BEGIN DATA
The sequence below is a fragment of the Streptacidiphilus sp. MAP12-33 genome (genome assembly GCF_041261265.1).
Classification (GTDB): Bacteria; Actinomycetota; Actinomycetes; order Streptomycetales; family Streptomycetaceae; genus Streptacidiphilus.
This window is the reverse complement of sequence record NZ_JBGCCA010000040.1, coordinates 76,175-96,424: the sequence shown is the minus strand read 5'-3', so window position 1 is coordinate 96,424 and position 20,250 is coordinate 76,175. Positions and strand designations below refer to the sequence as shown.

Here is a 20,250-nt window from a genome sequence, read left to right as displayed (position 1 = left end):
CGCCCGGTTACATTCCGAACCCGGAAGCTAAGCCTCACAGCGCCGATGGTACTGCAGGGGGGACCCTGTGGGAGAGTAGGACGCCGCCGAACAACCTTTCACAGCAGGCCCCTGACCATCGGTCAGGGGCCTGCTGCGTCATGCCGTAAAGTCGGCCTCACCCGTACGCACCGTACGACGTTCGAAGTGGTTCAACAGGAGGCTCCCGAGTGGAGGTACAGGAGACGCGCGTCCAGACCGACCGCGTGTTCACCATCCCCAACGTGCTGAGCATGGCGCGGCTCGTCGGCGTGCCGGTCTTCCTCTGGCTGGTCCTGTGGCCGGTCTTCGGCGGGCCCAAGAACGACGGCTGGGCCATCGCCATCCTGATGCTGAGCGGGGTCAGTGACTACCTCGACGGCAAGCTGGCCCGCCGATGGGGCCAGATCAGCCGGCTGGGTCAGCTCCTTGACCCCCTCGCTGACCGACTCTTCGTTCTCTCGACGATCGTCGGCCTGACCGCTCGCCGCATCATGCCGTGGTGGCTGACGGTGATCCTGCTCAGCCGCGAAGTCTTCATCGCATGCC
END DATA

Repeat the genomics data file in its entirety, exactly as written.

The sequence below is a fragment of the Streptacidiphilus sp. MAP12-33 genome (genome assembly GCF_041261265.1).
Classification (GTDB): Bacteria; Actinomycetota; Actinomycetes; order Streptomycetales; family Streptomycetaceae; genus Streptacidiphilus.
This window is the reverse complement of sequence record NZ_JBGCCA010000040.1, coordinates 76,175-96,424: the sequence shown is the minus strand read 5'-3', so window position 1 is coordinate 96,424 and position 20,250 is coordinate 76,175. Positions and strand designations below refer to the sequence as shown.

Here is a 20,250-nt window from a genome sequence, read left to right as displayed (position 1 = left end):
CGCCCGGTTACATTCCGAACCCGGAAGCTAAGCCTCACAGCGCCGATGGTACTGCAGGGGGGACCCTGTGGGAGAGTAGGACGCCGCCGAACAACCTTTCACAGCAGGCCCCTGACCATCGGTCAGGGGCCTGCTGCGTCATGCCGTAAAGTCGGCCTCACCCGTACGCACCGTACGACGTTCGAAGTGGTTCAACAGGAGGCTCCCGAGTGGAGGTACAGGAGACGCGCGTCCAGACCGACCGCGTGTTCACCATCCCCAACGTGCTGAGCATGGCGCGGCTCGTCGGCGTGCCGGTCTTCCTCTGGCTGGTCCTGTGGCCGGTCTTCGGCGGGCCCAAGAACGACGGCTGGGCCATCGCCATCCTGATGCTGAGCGGGGTCAGTGACTACCTCGACGGCAAGCTGGCCCGCCGATGGGGCCAGATCAGCCGGCTGGGTCAGCTCCTTGACCCCCTCGCTGACCGACTCTTCGTTCTCTCGACGATCGTCGGCCTGACCGCTCGCCGCATCATGCCGTGGTGGCTGACGGTGATCCTGCTCAGCCGCGAAGTCTTCATCGCATGCC